The Valve Wizard
The mu-follower is a high gain, low output impedance inverting stage with excellent
PSRR and very low non-linear distortion; making it enormously popular
Operation of the circuit is
simple: The lower triode (V1) is a normal grounded cathode gain stage,
except that it has an active load formed by the upper triode and load
resistors. The upper triode (V2) is an ordinary cathode
There are also two possible outputs from the circuit:
For simplicity, the two triodes are usually the same type, but they do not have to be. High gm valves are well suited to cathode follower part of the circuit (such as an ECC82 / 12AU7). High mu valves tend to be less suited to the lower section since they tend not to operate reliably at low anode voltages.
The lower triode: The quiescent anode voltage of the lower triode (Va1) is not critical, and is usually made to be in the region of 70V to 100V, or one third of the HT voltage. This means that the voltage across the upper triode is equal to HT - Va1. In this case we will set the lower triode's anode voltage at 85V. This leaves 285 - 85 = 200V for the upper triode.
In this case a bias of -1V looks good (green dot). Any less and we would be entering grid current territory, any more and we would be operating in the region of low mu, as well as restricting the anode current to a pathetic trickle.
It is usual to add a cathode bypass capacitor to the cathode of V1. Leaving it unbypassed would hardly affect the gain in this case, but it would increase the anode impedance which reduces the PSRR factor and increases the output impedance of the lower output. Since the frequency response will be hardly affected there is little point calculating the bypass capacitor's value carefully, any value greater than 1uF should do. Alternatively the bias could be obtained using an LED or diodes, negating the need for a bypass capacitor.
The upper triode: We already know that we have 200V of HT available for the upper triode and we can mark this point on the x-axis (blue dot), and we now also know that the anode current is 2.5mA (current through the triodes is the same because they are in series). We can therefore choose any bias point that lies on the 2.5mA line, and it is usual to bias to half HT (200 / 2 = 100V) for maximum headroom in the cathode follower. This ensures the cathode follower acts as a CCS for a long as possible before cutting off or saturating.
In this case at half HT (Va = 100V) and an anode current of 2.5mA, the bias is about -1.3V. We can now draw a load line through the two points and use it to find the total value of load resistance (Rl + Rk2). In this case the load line tells us (Va = 200V / Ia = 5.2mA) that we need a total load of 38k.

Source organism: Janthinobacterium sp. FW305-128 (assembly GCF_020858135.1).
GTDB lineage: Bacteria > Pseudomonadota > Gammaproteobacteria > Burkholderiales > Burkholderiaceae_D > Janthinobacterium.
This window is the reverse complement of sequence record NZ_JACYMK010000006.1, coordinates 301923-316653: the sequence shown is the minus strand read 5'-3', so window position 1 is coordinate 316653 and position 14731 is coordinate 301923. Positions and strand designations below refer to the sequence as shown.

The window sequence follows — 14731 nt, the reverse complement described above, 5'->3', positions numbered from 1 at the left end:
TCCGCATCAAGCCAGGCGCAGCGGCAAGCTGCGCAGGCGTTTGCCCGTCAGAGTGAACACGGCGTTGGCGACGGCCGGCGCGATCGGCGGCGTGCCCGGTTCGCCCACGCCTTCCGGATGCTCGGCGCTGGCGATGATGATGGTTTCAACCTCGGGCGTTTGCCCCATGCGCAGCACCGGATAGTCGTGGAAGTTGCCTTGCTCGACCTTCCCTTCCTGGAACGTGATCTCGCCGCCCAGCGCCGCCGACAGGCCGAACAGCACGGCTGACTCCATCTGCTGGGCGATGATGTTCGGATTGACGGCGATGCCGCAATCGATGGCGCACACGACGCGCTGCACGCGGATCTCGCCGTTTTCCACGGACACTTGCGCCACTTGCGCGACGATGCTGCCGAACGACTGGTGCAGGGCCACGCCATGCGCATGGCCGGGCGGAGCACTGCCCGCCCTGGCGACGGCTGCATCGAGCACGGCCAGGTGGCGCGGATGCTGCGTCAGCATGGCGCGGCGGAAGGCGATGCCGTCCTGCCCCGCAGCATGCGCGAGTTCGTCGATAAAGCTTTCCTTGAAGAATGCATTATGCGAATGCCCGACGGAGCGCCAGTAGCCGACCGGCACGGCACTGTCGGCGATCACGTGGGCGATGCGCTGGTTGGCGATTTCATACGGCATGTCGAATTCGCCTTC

The bias resistor is subtracted from the total load we need, making 38000 - 560 = 37440 ohms. The nearest standard is 33k and this is what we will use for Rl.
The quiescent anode voltage shown on the graph is 100V. This is actually the anode to cathode voltage, so the true cathode voltage will be 285 - 100 = 185V.
Bootstrapping, grid-leak and input capacitor: Now we have set the upper triodes conditions we can work out what AC load it present to the lower triode.
Due to bootstrapping, the AC load presented to the lower
valve will be:
As usual the grid-leak resistor on the cathode follower is also bootstrapped and can be made smaller in value than we might normally use, which will reduce resistor noise and blocking distortion. If we use a value of 220k, the effective input impedance of the cathode follower will be:
Since the input impedance of the cathode follower is so high, the input coupling capacitor (Cg2) can be chosen based solely on a desired reactance at a low frequency. For a reactance of 1Meg at 10Hz:
Gain: The gain to the lower output is equal to mu, assuming
the output has a load greater than 5Meg attached. The data sheet quotes
mu for the ECC81 as 70, although looking at our horizontal load line
it looks to be more like 60 because we are operating at such a low anode
Output impedance: The output impedance from the upper output is simply that of the cathode follower, which can be closely approximated as:
Heater elevation: Because the upper cathode is at a high voltage it is usually necessary to elevate the heater supply to avoid exceeding the maximum rated heater-cathode voltage (Vhk). For the ECC81 this is 90V, so we would need to elevate the heater by at least 100V.
The diagram [right] shows how two different triodes might be used, and how the lower output can be used to DC couple to a following stage: